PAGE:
Shovel it on: Take root in your garden

by | Oct 17, 2016 | Featured Slider, Latest, News

Gardening, once the preserve of white- haired ladies in dungarees and thick floral gloves, has become an occupation to be envied and admired.

Sunday is South Africa’s first national Garden Day, a day set aside to celebrate the mulching, weeding, planting and composting we’ve done all year and to reap the benefits of that pleasant exertion.

The gardeners of Babylonstoren – a 20ha oasis in the shadow of the Du Toitskloof and Franschhoek mountains in the Cape – came up with the idea to share their love of gardening and launched the Garden Day movement, supported by the SA Nursery Association.

The movement is supported by Alwijn Burger – aka “Blomboy”, Constance Stuurman – head gardener at Babylonstoren, and Xolisa Bangani – who’s encouraging township youth to garden.



Which is your favourite garden in South Africa?
I grew up in Bedford. You can find the most beautiful variety of gardens there. My favourite is the garden on the farm Maasström – developed over 30 years by George and Charlotte van der Watt.

What do you love most about gardens?
Plants have the ability to transform an environment. Plants and gardens ”transport” you to a space dreamt up by the gardener.

Any epiphanies while working with plants?
Flowers have taught me about patience, about elegance, about trust.

What’s the most unusual way you’ve used plants or flowers?
As a floral stylist, flowers become my medium, my clay, my canvas. I’ve dipped them in paint, I’ve suspended them, I’ve frozen them, I’ve put them in a microwave – but nothing ever beats a flower cut from my garden and put in a glass vase with water.

Favourite flower?
I’m into white pansies at the moment – the cutest little things around.

What are the positive effects of working with flowers?
Flowers don’t have any ideas about what they should be other than beautiful.

How does one get over the disappointment of flowers dying on you?
Don’t force your ideas of longevity onto flowers. Flowers are beautiful at every stage of their life. Love them as they open, adore them in full bloom and admire them as they gracefully wilt, age and drop.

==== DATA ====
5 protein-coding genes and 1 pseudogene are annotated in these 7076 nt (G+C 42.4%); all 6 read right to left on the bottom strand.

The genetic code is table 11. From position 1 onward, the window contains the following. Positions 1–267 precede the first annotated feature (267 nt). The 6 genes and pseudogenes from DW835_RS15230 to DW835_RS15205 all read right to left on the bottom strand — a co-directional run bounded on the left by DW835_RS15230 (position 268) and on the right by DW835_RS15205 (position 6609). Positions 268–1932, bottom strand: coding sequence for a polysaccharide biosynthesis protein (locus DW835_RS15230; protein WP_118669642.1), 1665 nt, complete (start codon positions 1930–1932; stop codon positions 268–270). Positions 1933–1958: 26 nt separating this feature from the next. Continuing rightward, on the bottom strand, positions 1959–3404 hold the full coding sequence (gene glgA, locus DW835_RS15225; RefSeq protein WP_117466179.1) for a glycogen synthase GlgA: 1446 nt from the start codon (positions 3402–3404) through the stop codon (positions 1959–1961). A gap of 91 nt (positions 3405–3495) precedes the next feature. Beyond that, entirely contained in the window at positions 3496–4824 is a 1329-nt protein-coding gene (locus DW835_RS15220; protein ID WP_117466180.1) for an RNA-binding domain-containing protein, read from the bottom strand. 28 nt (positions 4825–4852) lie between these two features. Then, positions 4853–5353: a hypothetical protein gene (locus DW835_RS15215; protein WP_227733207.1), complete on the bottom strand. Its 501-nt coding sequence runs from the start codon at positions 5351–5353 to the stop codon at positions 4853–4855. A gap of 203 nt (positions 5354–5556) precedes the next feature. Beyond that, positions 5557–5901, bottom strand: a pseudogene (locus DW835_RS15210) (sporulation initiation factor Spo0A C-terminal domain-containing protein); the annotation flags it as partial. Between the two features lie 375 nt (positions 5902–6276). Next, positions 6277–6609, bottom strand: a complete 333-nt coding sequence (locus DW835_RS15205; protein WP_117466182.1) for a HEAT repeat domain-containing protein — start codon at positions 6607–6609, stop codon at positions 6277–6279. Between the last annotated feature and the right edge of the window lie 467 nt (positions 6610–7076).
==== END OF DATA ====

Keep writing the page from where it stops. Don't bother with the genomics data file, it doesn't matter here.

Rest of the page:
Posey-making tips:

  • Experiment with texture – an all green posy made up of leaves, mosses and sticks is as special as any floral composition.
  • Pick foliage from your garden.
  • Keep the stems below water level. The bouquet will last longer.
  • Size is not everything – the tiniest posy is as special as a giant bunch of blooms.



How do you get kids interested in gardening?
We create a scoreboard – the kids with the most points from gardening get an opportunity to go to Table Mountain, Robben Island or Cape Point . We plant vegetables with them, showing them that food comes from the soil. They usually think food comes from supermarket shelves.

What’s the “magic” of gardening for you?
Gardens connect living things. We feel the power of nature when we communicate with the soil and the soil responds.

The most unusual plant you’ve encountered?
Spekboom. It’s an edible plant, full of calcium. It doesn’t need attention – it’s self-sustaining.

Benefits of gardening?
Gardens calm stress, give you time to meditate and stimulate good moods.

Best plant gift you’ve received?
In 2014 I received a gift of an aloe after I did a talk in District Six.

How do we help bring the importance of gardening to city and township dwellers?
We need to reverse their psychology, remind them that gardening is not slave labour nor an old-fashion pastime.
Tips for creating an urban garden space.

  • Observe your surroundings to assess what you have and how you can use it.
  • Be creative by using old buckets and tyres. You can also think of vertical gardens, but start small.
  • Open your mind to study nature and expose yourself to garden design.



What initiated your interest in gardens?
I was born with green fingers. In my culture you work in the garden before you can walk.

How do you know you have green fingers?
When every plant that you touch turns into a fantastic life form that you can eat or drink or smell.

The difference between city gardens and organic gardens?
Organic gardening means no synthetic fertilisers or pesticides. We focus on using other methods of taking care of pests and disease like companion planting or making homemade pesticides to keep the natural micro-elements in the garden alive.

Favourite garden?
My office, Babylonstoren.

Benefits of spending time in the garden?
It recharges batteries with its smell and beauty. Gardening is hard work so you get a full body workout.

Favourite plant?
I love all types of herbs.

How can you use the medicinal properties of plants?
There are a range of teas you can make to alleviate ailments.

Tips for starting a vegetable garden.

  • Start small and with good soil.
  • Choose a sunny spot. Vegetables need a lot of sun.
  • Make use of good quality seeds and space them correctly.
  • Mulch well, especially with summer on its way. It will keep your soil moist and will serve as an extra source of food.

Written By the Times Live, read more here


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